The first thing I do whenever I finish a handspun is to look up patterns to try to decide what to make with it. When I first started spinning this I planned on knitting myself a hat with it (not that I need another hat). Once I finished spinning the yarn I wasn’t sure what I wanted to make with it. While looking at patterns the one that really caught my eye was spinster slouch. I love the cables, but what really clinched it is the name. The term “spinster” was originally used to describe a woman who spins (a man was a spinner, whereas a woman was a spinster). I liked the idea of using something I spun myself to knit the hat, so it really would be a spinster slouch.
I realize I haven’t posted anything in two months and I plan on posting more regularly from now on. What I’m most excited about today are my new Turkish drop spindles. To make up for not posting in quite a while I will go into the back story as to why I bought these spindles. Part of the story is really something I should have written about in November, but didn’t.
Once upon a time, about 2 months ago, a young woman wanted to spin the 1 oz of dyed silver Corriedale that had recently arrived in the mail. But she had a problem. She only had one spindle and she was (and still is to this day) using it to spin some superwash merino.
Not wanting to wait until the seemingly endless amounts of merino were spun, she decided to make her own spindle out of objects she had around the house. She decided to make a turkish spindle. Partially because she didn’t have anything to use as a whorl and partially because she wanted to try spinning on a turkish spindle before purchasing one.
The young woman managed to find a pencil, some Popsicle stick, and some rubber bands. She assembled her spindle and started spinning. It worked! Her homemade spindle was a little wobbly at first but once a couple grams of fiber had been spun the wobbling stopped.
She spun and spun for a week. Falling more and more in love with her Turkish spindle until she had spun half an ounce. She took the turtle off her spindle and started spinning the other half. By then she already knew that she had found her favourite type of spindle. She could almost imagine haw much more fun it would be to spin on a proper Turkish spindle.
She kept spinning and after another week and a half the second half of the fiber was spun. It was now time to ply the two singles together. The advantage of Turkish spindles was made obvious at this point. The singles had come off the spindle in the form of a center pull ball. She didn’t have to wind the singles off the spindle into a ball or on to an empty toilet paper tube!
Two days later the singles had been plied together and the yarn was finished. The young woman now had 131 yards of fingering weight Corriedale wool and had fallen in love with Turkish spindles. What she loved most was the way the spun yarn is wound on the the spindle, forming a turtle. She also loved being able to use the turtle as is after removing it from the spindle.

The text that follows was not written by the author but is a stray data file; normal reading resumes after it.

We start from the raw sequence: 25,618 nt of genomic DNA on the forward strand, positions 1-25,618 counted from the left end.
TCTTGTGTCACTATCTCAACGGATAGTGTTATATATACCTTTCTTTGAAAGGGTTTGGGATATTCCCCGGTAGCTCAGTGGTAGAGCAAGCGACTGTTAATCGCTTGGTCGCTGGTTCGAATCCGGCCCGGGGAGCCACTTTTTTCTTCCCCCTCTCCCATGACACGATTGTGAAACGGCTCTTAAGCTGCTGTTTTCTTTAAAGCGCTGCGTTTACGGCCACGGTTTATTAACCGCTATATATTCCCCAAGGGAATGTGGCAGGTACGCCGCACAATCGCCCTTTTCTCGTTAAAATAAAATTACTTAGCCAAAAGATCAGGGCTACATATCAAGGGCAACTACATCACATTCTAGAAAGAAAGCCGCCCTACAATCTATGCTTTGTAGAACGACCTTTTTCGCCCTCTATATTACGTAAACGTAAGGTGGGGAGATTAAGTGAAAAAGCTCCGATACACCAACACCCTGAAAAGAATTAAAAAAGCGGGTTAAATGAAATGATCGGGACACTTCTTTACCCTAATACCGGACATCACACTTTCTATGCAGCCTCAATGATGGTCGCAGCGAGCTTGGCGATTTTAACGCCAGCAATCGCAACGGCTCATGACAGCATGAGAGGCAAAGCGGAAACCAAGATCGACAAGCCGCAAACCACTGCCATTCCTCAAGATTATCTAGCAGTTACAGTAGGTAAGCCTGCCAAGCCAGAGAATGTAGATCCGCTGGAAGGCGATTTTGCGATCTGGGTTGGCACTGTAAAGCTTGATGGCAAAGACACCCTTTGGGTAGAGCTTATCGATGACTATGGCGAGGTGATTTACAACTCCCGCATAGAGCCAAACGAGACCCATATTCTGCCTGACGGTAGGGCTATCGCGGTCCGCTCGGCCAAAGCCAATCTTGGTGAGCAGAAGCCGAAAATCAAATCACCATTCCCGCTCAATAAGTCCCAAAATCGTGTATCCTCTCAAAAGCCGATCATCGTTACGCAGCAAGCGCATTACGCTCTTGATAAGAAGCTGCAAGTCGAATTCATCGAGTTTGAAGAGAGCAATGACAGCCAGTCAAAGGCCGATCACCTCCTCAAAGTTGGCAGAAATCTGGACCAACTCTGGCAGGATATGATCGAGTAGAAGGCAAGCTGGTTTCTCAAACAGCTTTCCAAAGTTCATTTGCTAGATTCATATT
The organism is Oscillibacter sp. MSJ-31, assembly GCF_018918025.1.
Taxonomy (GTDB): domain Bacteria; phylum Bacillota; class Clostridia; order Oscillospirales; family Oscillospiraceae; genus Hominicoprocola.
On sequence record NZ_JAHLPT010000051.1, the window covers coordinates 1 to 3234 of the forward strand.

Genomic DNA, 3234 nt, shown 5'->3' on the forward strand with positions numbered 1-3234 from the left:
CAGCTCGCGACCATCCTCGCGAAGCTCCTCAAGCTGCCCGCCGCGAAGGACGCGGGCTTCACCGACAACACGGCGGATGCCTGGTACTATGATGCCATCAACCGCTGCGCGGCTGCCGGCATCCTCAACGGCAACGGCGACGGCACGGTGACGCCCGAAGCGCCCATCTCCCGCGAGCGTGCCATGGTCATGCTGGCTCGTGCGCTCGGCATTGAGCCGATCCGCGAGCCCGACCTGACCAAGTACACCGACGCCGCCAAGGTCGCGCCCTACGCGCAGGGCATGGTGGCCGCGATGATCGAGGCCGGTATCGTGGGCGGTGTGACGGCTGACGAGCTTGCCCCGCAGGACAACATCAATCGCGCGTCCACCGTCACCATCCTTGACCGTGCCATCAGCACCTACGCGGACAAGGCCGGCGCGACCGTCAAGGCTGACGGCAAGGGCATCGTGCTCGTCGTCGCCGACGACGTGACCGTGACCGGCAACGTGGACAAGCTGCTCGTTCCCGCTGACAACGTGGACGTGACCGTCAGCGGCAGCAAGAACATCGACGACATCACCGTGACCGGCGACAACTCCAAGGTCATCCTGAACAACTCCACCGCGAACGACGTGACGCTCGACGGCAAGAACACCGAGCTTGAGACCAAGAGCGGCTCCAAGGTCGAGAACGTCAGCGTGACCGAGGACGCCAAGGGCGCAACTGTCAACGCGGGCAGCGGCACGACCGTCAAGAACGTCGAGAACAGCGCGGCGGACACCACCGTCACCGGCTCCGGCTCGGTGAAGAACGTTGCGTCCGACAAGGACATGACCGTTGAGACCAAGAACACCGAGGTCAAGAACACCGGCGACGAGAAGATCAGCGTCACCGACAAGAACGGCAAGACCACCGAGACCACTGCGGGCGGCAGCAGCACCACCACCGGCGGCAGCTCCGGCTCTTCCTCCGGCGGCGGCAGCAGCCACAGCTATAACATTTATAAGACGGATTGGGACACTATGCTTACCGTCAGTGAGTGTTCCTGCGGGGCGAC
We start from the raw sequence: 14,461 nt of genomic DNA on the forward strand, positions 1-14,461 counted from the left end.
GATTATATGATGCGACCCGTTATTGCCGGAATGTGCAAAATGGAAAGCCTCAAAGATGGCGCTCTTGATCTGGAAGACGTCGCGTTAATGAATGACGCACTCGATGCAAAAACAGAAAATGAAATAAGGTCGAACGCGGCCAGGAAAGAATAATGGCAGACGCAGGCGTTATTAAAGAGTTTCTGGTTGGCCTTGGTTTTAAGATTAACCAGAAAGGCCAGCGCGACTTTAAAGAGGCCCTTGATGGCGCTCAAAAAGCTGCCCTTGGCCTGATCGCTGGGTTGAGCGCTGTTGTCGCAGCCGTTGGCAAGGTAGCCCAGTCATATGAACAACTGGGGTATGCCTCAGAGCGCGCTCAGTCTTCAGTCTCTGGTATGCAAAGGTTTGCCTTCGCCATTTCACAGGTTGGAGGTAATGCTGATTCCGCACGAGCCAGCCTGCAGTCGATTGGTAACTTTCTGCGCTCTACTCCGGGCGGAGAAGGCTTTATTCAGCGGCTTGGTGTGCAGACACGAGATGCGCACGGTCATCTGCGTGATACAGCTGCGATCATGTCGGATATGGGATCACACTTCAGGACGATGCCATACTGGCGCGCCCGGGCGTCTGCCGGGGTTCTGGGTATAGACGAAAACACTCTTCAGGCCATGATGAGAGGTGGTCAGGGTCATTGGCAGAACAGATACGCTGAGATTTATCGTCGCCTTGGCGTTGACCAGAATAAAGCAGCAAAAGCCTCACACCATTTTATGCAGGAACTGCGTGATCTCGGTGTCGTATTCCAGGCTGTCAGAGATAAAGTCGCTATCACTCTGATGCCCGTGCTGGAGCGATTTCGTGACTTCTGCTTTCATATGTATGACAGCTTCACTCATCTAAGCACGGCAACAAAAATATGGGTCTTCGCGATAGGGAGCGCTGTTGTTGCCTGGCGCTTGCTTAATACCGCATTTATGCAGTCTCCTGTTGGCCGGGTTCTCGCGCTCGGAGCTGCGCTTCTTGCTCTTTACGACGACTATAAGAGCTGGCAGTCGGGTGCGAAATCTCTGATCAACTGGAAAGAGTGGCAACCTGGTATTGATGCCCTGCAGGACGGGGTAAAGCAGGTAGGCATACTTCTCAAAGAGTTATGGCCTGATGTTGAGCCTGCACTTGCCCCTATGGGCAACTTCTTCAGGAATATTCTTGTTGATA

The young woman knew she wanted a proper Turkish spindle so she added it to the top of her Christmas wish list. Unfortunately her family did not seem keen to order anything online, so she didn’t receive a Turkish spindle. Which brings us to about two weeks ago when she decided to buy one for herself. She went onto etsy and browsed various shops that sold Turkish and shipped to Canada. She decided to order from Snyder spindles.
She couldn’t decide on just one spindle so she ordered two. The first, a 1.1oz spindle and the second a tiny 9g spindle.
A week and a half later they had arrived (which was sooner than she expected). She bundled up in her winter coat and boots as well as her favourite crocheted hat and her new knit mitts and walked over to the community mailbox. Unfortunately she found her mail box frozen shut for the third time this winter and had to break the ice around the door with her mailbox key. After a few minutes she got it open and found the key to the parcel box (which thankfully opened easily). She carried her box containing her new toys home and excitedly opened it. Inside, wrapped in bubble wrap were her beautiful new spindles.
Unfortunately the young woman promised herself that she would finish plying the superwash merino she’s been working on for months before starting any new spinning WIPs. So now she has to wait and show self control before trying out her new toys.
My latest obsession is crocheting fingerless mitts. So far I’ve made 6 pairs. A big draw is how fast they are to make. I can make a pair in about an hour. Sometimes it’s nice to work on an instant gratification project.
All the mitts are crocheted with Briggs and Little Tuffy. I used a total of 2 skeins to make all 6 of the mitts.